There is an increasing fear of skill shortages with UK companies which was reflected by an significant rise in the number of job vacancies that are still not filled throughout Britain which has increased the bargaining power of workers to demand higher wages.
In the three months to January, there was a rise of 16000 in the number of vacancies in the British jobs market to reach a total of 870,000 according to the latest report of the Office for National Statistics. This is the highest number since the Office started keeping records back in 2001.
The biggest deficiencies in h\job vacancy fulfilment was being felt most by the companies in the services industry, the ONS said, even though it said that companies all across the board of the economy were being impacted. Currently, there is an estimated 2.9 job vacancies per 100 employee jobs. The industries in the services sector most hit by the phenomenon include the health and social care, IT and communications businesses and hotels and food services firms.
In 2018 till December, there has been a 3.4 per cent rise in the average weekly wages partly because of the shortfalls, said economists. A similar increase was also noted in regular earnings growth, excluding bonuses.
“With surplus labour extremely scarce and job vacancies rising to a new record high, workers are having more success in obtaining above-inflation pay increases,” said Samuel Tombs, the chief UK economist at the consultancy Pantheon Macroeconomics.
While the economy is going through its lowest level of unemployment since the mid-1970s, firms throughout the UK are plagued by increasing issues in hiring workers. Additionally, since the Brexit vote, there has been a decrease in the numbers of EU workers in the country.
To tackle the situation, the wages have been raised above the rate of inflation by companies to recruit. Access to workers could be further limited because of tougher immigration rules after the imposition of Brexit, warned employers’ groups. This is being viewed as a headwind for the British economy and the increase in consumer prices.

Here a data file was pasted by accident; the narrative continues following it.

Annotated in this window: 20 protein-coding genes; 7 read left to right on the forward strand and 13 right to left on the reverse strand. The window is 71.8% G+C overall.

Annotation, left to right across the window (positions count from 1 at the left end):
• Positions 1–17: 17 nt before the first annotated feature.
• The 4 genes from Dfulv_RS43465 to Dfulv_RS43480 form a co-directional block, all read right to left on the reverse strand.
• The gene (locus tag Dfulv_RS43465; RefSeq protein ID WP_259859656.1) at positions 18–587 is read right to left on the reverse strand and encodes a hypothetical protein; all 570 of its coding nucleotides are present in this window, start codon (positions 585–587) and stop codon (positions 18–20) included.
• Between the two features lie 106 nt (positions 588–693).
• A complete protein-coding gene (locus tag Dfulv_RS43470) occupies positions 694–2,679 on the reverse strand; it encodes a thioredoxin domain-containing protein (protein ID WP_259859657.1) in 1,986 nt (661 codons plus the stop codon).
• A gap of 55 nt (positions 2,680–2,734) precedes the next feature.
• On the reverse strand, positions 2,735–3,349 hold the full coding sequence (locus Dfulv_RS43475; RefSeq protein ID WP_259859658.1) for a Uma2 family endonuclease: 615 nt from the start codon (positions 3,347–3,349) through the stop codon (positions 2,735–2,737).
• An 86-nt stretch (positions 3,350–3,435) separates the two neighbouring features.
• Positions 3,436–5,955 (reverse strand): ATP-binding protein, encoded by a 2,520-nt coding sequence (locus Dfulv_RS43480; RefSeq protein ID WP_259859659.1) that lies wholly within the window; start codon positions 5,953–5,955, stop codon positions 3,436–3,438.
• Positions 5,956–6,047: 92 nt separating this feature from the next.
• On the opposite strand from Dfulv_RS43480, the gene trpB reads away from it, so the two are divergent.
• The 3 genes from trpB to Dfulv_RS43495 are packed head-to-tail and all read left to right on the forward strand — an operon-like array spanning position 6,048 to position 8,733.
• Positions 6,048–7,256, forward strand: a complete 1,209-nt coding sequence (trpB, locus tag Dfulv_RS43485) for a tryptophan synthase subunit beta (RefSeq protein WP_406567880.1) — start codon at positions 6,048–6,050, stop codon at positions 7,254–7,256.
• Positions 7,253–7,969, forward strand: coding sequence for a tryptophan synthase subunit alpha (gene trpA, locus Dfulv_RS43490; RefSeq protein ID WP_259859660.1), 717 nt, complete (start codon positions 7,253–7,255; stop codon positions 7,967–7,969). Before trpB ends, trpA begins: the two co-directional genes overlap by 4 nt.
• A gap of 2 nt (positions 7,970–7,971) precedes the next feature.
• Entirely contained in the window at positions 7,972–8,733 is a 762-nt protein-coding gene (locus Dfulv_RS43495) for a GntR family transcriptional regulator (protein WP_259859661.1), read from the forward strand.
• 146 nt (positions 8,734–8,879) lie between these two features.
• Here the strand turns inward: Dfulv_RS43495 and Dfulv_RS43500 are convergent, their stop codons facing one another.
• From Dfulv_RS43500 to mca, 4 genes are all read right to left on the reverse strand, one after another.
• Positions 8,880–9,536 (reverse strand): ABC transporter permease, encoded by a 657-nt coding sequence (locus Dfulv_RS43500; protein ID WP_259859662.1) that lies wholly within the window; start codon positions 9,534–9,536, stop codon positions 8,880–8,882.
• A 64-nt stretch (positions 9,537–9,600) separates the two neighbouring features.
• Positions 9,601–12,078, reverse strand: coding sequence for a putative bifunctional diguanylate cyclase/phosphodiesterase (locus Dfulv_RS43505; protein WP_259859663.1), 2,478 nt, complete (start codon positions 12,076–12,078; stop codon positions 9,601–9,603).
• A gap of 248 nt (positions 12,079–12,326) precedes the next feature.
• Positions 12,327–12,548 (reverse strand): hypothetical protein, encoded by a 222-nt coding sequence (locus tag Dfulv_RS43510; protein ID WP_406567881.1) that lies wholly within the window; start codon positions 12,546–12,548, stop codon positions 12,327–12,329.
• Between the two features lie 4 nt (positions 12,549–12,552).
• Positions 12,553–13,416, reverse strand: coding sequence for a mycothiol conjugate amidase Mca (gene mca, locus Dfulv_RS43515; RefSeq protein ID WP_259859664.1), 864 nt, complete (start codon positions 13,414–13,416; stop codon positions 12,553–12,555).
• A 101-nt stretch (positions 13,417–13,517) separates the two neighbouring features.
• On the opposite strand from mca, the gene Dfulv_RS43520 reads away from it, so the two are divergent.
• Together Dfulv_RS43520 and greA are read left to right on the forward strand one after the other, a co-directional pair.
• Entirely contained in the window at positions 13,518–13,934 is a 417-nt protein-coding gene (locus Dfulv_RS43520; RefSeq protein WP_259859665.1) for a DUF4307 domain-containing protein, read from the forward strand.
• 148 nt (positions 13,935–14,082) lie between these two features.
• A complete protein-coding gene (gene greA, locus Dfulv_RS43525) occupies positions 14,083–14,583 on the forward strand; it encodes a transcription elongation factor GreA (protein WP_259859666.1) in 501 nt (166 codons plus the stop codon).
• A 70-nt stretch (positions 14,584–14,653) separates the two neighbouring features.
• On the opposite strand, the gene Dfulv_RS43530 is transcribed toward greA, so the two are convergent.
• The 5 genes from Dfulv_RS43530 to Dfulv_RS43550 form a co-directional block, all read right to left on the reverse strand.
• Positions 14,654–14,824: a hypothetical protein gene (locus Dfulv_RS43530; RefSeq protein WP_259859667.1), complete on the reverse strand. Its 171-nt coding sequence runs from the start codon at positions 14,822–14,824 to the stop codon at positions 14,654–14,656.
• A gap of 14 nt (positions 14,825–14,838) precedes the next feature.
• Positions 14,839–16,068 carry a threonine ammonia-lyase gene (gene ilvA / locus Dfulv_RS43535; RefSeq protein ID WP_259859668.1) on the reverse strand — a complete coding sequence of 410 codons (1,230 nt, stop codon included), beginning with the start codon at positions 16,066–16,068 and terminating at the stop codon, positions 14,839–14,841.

The latest data however did not mention anything about the rising concerns among employers and companies about the possibility of a lack of migrant workers in the future because of immigration rules after Brexit. In the year till December 2018, the data noted a drop of 76,000 in the number of workers employed in the UK who were born in the European Union. However that number was significantly lower than the number of workers in the UK who were not born in the EU which increased by 159,000 in teh same period.
“With fewer EU nationals working in the UK as the same time last year, it’s vital that the government recognises the need for a flexible post-Brexit migration system to avoid worsening skill and labour shortages,” said Jon Boys, the labour market economist for the Chartered Institute of Personnel and Development.
“Employers are still not giving people the pay rises they deserve, leaving them worse-off than a decade ago. Millions don’t have the security of a solid job, because the government won’t crack down on insecure work. And the prime minister’s reckless Brexit strategy is causing employers to take flight,” said Frances O’Grady, the TUC general secretary.
(Adapted from TheGuardian.com)